For some time now, I have been following, through his Twitter account, the activities and meetings of US peace envoy Jason Greenblatt.
Now on the sideline of the United Nations General Assembly we are made privy to some of his ideas and thinking.
The net conclusion is not encouraging.
Greenblatt admitted in a speech chaired by the Norwegian Foreign Minister Borge Brenda that the Trump administration’s approach to solving the Israeli-Palestinian conflict is different and “departs from the usual Orthodoxy”.
But instead of offering something new and creative, the new approach presented at the Ad Hoc Liaison Committee is nothing more than a rehash of the worn out and utterly ineffective, useless, Israeli way.
To begin with, the assistant to the US president and the special representative for international negotiations says: “Instead of working to impose a solution from the outside, we are giving the parties space to make their own decisions about their future.”
This is the new approach.
There is absolutely no justification in such a long-debunked “benevolent” method.
The idea that a country with an annual budget of hundreds of billions of dollars and possibly the fourth most powerful military power in the world is allowed to freely make decisions on an occupied population is ludicrous and sad.
We see the results of this approach in the 50 years of occupation.
Greenblatt wants the Palestinian Authority to be better at collecting taxes and wants the world to help Palestine economically while his administration publicly supported a congressional bill that cuts off the small amount of money that the US is giving in support to the Palestinians, because the PA dares to provide stipends to families of its prisoners and martyrs.
For a negotiator to allow himself to be so clearly advocating the positions of one side (the powerful one) is shameful.
Israel does not care a bit whether Palestinian families get milk and bread money; it uses this trick, the same way it uses all other silly conditions, because it knows that Palestinian leaders simply cannot agree to it.
The Palestinian Basic Law, to which Israel and the US gave the green light, guarantees the right to take care of families of prisoners and martyrs.
Greenblatt wants more effort on treating wastewater, but makes absolutely no mention of the illegal settlements and the wastewater they are dumping on nearby Palestinian communities.
Ironically, while the US envoy talks about not imposing anything on either side (despite binding international resolutions that demand that) he has a full agenda of what America wants to see happening in Gaza.
Of course, he does not mention the decade-long illegal land, air and water siege on the population of Gaza, but he wants to impose changes in Gaza without even mentioning Israel and what it has done.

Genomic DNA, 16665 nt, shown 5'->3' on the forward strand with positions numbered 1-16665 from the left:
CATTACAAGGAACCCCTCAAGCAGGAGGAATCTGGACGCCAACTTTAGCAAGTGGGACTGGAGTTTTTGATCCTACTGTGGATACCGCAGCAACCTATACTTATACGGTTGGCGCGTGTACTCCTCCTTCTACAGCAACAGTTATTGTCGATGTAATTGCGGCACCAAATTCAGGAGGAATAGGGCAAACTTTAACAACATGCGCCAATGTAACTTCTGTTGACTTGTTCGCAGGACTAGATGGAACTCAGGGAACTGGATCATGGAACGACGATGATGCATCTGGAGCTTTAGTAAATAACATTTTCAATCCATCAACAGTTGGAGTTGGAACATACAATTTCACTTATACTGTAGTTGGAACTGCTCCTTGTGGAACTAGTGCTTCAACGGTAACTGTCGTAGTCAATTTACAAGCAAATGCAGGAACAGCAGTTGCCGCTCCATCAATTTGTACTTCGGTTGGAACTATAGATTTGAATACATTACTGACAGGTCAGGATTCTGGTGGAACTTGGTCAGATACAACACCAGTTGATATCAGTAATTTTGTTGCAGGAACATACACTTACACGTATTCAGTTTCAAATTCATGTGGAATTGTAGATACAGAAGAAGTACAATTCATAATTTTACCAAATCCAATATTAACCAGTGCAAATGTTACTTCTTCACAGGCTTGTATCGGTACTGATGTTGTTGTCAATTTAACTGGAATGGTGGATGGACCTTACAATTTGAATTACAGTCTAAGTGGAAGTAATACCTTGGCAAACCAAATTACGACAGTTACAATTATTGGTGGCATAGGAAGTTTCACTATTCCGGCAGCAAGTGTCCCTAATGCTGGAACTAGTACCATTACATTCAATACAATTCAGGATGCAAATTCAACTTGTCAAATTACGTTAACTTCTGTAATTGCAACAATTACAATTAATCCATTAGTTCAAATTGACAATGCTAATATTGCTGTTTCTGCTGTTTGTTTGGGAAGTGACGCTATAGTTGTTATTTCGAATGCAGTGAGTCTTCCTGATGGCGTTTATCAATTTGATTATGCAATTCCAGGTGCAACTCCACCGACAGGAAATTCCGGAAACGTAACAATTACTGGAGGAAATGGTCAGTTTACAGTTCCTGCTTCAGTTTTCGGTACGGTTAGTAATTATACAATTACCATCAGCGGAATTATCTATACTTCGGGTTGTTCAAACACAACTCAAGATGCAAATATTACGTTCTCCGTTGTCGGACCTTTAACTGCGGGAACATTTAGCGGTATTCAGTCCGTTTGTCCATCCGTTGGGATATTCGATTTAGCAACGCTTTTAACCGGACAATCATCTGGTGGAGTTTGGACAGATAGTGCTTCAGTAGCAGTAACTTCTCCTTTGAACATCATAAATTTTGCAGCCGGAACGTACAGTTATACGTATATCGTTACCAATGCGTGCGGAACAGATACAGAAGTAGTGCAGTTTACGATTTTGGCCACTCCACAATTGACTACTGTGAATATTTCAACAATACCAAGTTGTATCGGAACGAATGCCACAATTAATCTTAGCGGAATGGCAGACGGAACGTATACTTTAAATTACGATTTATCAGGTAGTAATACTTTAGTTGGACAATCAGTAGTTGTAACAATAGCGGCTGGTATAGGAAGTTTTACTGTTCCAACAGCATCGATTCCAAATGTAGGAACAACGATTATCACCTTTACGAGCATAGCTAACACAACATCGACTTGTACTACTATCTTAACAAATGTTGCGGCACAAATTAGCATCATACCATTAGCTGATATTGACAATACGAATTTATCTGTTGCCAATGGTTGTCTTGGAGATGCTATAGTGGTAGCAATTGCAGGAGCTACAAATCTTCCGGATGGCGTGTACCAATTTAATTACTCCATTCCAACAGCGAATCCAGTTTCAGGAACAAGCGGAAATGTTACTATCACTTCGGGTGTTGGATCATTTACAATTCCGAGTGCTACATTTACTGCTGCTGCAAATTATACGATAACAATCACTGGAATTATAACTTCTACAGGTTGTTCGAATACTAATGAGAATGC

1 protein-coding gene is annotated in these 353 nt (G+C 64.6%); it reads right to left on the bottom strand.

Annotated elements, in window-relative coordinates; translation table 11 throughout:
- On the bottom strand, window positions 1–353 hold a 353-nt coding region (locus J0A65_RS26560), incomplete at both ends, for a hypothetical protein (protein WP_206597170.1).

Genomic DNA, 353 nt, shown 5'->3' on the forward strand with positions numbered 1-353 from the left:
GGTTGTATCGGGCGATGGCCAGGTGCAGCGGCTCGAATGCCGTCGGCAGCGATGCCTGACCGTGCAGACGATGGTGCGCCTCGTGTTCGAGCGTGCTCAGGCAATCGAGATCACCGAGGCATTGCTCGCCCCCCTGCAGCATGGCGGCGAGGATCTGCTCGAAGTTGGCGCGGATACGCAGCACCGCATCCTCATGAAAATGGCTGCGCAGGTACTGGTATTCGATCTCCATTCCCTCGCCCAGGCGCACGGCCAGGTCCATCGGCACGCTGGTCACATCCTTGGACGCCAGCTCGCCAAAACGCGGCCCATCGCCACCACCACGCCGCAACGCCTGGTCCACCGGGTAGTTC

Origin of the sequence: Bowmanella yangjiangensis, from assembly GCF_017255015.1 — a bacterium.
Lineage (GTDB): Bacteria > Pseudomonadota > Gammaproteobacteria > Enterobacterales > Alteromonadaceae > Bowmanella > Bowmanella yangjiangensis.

“Finally, the time has come to stop monitoring the situation in Gaza and start changing the situation in Gaza,” he said, sharply attacking Hamas without even a hint to Israel’s responsibility for the dire situation on the strip.
The Jewish American envoy makes sweeping statements, repeats the totally disproved Israeli claim that Hams uses funds, “including those provided by the international community to build terror tunnels, missiles and for other nefarious uses”.
Perhaps the scariest part in the speech delivered on the sideline of the UN General Assembly meeting by a senior US official is the fact that he appears to be taking for granted the permanency of the Israeli occupation.
Greenblatt hails the “crossing point at Jalameh/Gilboa as a model that should be replicated all along the West Bank and Gaza”.
There are major problems with this one statement.
First, it is “a military checkpoint” not “a crossing” point. And by calling this checkpoint a model, the peace envoy is sending to the Palestinians the message that the occupation that goes against international law and UN Security Council resolutions, which consider the occupation “unacceptable”, will be permanent.
Three phrases were never mentioned in the 1,600-word Greenblatt statement. He never used the word occupation, which puts him in agreement with his fellow Zionist colleague, David Friedman, who used the term “alleged occupation”.
He never mentioned the over 600,000 illegal Jewish settlers. And, of course, there is no talk about the two-state solution or any other political solution for Palestinians.
Greenblatt might repeat ad nauseam that “President Trump has made clear, the United States is deeply committed to achieving an Israeli-Palestinian peace agreement”, but to any observer of the conflict, there is no way to achieve a peace agreement by simply talking about the need for the Palestinians to improve tax collection and solve the waste water problems, and by congratulating Israel for extending the hours King Hussein bridge was open during the month of Ramadan.